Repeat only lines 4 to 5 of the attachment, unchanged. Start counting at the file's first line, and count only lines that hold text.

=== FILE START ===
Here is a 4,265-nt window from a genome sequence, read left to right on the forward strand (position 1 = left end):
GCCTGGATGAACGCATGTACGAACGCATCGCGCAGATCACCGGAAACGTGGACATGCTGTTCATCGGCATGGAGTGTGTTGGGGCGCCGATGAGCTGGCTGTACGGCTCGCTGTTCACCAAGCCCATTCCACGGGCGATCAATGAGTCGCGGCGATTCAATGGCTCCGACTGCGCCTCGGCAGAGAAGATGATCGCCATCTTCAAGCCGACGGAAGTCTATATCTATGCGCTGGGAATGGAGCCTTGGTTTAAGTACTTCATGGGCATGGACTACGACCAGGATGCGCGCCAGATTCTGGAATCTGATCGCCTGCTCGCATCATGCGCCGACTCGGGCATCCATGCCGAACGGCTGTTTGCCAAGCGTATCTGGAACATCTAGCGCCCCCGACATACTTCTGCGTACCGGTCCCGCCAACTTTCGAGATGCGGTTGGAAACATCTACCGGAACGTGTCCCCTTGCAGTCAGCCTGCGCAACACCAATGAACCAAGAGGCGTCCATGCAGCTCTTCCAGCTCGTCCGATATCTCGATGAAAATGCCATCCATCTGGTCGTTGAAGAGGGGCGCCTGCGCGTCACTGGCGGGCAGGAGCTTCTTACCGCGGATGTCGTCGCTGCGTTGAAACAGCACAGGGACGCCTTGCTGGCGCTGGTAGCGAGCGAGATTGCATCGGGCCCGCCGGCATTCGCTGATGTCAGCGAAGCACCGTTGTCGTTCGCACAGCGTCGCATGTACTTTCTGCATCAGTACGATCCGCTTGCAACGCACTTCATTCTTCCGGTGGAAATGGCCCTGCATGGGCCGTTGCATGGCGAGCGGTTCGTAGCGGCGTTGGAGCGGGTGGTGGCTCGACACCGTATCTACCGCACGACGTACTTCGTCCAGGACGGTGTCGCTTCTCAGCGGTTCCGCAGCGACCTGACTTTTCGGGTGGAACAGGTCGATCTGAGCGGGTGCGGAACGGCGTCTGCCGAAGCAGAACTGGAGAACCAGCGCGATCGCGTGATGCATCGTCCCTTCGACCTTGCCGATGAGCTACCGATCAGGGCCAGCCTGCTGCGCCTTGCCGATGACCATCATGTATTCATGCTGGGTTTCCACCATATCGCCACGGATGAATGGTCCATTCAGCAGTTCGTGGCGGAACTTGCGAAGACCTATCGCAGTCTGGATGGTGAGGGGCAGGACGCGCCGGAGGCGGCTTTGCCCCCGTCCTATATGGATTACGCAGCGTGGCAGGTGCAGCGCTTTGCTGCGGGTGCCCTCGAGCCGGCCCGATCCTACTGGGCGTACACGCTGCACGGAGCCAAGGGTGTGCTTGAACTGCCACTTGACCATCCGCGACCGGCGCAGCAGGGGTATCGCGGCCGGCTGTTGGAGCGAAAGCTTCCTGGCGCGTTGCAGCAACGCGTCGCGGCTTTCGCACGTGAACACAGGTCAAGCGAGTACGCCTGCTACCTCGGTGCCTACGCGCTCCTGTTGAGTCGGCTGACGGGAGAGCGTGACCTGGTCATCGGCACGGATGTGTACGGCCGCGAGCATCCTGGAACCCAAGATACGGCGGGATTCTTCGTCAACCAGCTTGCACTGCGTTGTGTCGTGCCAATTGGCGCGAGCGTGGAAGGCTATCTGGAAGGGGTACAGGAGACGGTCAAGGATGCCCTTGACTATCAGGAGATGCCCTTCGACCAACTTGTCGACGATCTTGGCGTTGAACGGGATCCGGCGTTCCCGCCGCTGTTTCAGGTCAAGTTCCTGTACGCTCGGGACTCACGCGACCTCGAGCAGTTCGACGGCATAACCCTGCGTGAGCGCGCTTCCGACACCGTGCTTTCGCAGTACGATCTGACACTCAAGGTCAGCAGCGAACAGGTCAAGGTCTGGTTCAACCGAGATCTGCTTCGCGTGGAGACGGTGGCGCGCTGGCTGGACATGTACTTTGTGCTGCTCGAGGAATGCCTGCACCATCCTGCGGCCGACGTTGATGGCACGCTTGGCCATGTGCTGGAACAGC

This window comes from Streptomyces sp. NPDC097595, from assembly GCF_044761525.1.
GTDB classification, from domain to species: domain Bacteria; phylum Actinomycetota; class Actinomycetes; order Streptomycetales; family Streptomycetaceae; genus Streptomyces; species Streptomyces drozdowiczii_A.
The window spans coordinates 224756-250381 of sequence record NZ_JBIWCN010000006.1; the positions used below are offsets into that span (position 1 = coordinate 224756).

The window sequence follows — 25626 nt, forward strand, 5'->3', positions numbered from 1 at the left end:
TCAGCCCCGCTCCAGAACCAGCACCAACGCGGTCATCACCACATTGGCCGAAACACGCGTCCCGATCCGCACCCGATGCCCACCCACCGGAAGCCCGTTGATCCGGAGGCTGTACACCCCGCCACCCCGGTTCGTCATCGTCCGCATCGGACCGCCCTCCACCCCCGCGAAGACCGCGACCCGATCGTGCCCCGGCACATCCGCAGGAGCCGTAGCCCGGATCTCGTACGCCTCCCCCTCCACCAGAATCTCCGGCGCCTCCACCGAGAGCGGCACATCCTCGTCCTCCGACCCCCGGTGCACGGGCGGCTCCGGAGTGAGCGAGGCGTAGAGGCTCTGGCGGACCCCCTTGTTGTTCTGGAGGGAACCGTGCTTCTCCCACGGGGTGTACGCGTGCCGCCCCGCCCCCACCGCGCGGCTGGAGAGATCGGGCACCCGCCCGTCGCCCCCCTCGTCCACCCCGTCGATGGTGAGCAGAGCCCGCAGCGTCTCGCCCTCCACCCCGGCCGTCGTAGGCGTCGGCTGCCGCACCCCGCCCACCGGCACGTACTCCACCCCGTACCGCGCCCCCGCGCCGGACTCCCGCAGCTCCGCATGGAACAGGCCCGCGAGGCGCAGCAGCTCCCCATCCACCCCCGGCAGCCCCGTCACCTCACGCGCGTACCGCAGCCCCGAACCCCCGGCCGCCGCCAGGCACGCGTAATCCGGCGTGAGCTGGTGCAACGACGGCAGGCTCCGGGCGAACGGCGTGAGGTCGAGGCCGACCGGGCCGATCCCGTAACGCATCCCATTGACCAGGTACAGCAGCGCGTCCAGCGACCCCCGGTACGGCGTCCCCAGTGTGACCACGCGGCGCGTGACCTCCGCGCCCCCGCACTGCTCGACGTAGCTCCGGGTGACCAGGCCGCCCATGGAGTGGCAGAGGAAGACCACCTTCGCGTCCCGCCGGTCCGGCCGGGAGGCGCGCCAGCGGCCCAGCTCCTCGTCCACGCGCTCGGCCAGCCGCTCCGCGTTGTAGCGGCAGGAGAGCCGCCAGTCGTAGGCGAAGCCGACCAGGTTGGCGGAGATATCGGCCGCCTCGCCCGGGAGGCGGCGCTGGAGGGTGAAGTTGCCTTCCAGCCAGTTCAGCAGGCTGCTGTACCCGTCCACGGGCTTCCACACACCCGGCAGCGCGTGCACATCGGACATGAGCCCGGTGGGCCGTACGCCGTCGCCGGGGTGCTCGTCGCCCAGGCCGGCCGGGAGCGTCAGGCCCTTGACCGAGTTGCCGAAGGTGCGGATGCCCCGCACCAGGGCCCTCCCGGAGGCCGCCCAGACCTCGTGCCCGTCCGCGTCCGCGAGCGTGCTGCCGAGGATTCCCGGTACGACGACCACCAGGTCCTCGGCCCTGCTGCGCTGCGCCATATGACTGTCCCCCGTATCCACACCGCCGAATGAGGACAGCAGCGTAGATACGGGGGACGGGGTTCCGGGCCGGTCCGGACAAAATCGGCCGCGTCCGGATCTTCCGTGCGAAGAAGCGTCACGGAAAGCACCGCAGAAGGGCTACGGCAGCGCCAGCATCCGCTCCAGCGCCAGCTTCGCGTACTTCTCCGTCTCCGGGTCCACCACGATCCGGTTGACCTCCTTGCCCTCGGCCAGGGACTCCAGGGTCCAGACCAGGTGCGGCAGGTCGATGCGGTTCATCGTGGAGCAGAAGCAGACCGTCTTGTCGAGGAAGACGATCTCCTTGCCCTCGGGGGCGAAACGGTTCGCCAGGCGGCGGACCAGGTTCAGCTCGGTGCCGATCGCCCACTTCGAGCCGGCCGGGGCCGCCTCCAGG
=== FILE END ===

GTDB classification, from domain to species: domain Bacteria; phylum Actinomycetota; class Actinomycetes; order Streptomycetales; family Streptomycetaceae; genus Streptomyces; species Streptomyces drozdowiczii_A.
The window spans coordinates 224756-250381 of sequence record NZ_JBIWCN010000006.1; the positions used below are offsets into that span (position 1 = coordinate 224756).